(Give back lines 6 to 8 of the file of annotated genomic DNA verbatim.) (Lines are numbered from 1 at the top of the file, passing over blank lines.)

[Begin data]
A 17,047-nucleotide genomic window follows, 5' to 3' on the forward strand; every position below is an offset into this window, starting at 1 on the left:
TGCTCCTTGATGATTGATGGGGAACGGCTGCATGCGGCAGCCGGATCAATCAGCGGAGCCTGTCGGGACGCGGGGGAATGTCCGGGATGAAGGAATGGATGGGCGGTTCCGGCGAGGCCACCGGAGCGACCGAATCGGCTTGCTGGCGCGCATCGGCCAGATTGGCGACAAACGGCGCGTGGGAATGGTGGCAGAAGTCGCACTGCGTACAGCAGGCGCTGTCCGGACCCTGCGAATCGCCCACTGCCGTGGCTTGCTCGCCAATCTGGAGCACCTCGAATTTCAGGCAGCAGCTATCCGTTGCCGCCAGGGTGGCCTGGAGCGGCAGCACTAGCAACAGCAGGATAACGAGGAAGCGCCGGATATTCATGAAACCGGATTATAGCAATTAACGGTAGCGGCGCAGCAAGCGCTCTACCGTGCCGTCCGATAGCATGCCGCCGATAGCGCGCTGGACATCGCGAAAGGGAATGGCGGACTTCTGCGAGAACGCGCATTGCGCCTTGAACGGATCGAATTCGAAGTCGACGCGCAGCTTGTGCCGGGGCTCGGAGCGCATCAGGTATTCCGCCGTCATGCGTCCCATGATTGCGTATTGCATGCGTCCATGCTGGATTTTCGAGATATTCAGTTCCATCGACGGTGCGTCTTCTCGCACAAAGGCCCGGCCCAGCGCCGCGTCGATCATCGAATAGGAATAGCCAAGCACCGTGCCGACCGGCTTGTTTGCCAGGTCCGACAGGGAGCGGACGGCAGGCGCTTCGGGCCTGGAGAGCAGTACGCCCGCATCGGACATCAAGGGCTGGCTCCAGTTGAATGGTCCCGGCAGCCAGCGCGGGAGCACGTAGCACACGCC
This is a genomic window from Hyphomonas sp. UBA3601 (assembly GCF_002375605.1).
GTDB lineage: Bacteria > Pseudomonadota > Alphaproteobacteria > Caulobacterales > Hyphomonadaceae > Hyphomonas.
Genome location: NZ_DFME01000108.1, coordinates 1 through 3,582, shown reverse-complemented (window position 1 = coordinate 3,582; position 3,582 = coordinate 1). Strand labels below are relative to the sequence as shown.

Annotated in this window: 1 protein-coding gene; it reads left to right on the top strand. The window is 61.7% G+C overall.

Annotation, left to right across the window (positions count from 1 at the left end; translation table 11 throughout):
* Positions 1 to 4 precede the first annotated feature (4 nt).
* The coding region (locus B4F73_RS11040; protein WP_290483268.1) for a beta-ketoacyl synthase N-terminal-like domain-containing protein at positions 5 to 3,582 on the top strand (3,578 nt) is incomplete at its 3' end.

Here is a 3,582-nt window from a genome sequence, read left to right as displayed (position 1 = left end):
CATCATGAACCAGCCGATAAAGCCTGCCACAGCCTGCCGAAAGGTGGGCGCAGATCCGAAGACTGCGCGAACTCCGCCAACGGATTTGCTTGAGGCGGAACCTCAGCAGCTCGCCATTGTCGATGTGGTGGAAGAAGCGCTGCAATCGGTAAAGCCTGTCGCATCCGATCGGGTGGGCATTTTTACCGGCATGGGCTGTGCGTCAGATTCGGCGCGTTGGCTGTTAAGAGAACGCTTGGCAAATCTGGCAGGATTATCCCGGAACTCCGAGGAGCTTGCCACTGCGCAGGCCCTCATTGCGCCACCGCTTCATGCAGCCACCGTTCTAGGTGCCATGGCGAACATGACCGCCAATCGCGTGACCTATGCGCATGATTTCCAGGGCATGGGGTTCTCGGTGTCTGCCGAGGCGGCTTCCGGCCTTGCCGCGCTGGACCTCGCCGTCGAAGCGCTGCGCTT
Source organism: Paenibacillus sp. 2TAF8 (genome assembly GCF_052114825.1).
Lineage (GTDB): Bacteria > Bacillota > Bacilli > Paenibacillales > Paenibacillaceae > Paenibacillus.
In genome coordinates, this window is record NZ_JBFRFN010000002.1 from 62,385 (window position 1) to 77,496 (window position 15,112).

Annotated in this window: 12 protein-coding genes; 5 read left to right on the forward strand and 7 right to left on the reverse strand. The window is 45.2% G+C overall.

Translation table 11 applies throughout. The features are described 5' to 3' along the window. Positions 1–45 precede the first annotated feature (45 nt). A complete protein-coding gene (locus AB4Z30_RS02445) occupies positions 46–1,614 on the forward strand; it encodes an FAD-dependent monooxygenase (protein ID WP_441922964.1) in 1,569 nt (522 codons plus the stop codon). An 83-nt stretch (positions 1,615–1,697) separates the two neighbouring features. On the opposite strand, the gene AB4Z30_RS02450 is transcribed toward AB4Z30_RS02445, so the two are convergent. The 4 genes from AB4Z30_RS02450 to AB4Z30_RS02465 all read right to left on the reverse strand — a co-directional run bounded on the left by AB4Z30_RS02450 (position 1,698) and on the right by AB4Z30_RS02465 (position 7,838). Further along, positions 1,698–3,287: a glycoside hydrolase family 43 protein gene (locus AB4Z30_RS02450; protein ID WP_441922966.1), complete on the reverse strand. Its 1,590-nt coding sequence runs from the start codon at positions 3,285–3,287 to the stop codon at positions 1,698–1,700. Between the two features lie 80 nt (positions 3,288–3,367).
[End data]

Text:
Annotated in this window: 1 protein-coding gene; it reads left to right on the top strand. The window is 61.7% G+C overall.

Annotation, left to right across the window (positions count from 1 at the left end; translation table 11 throughout):
* Positions 1 to 4 precede the first annotated feature (4 nt).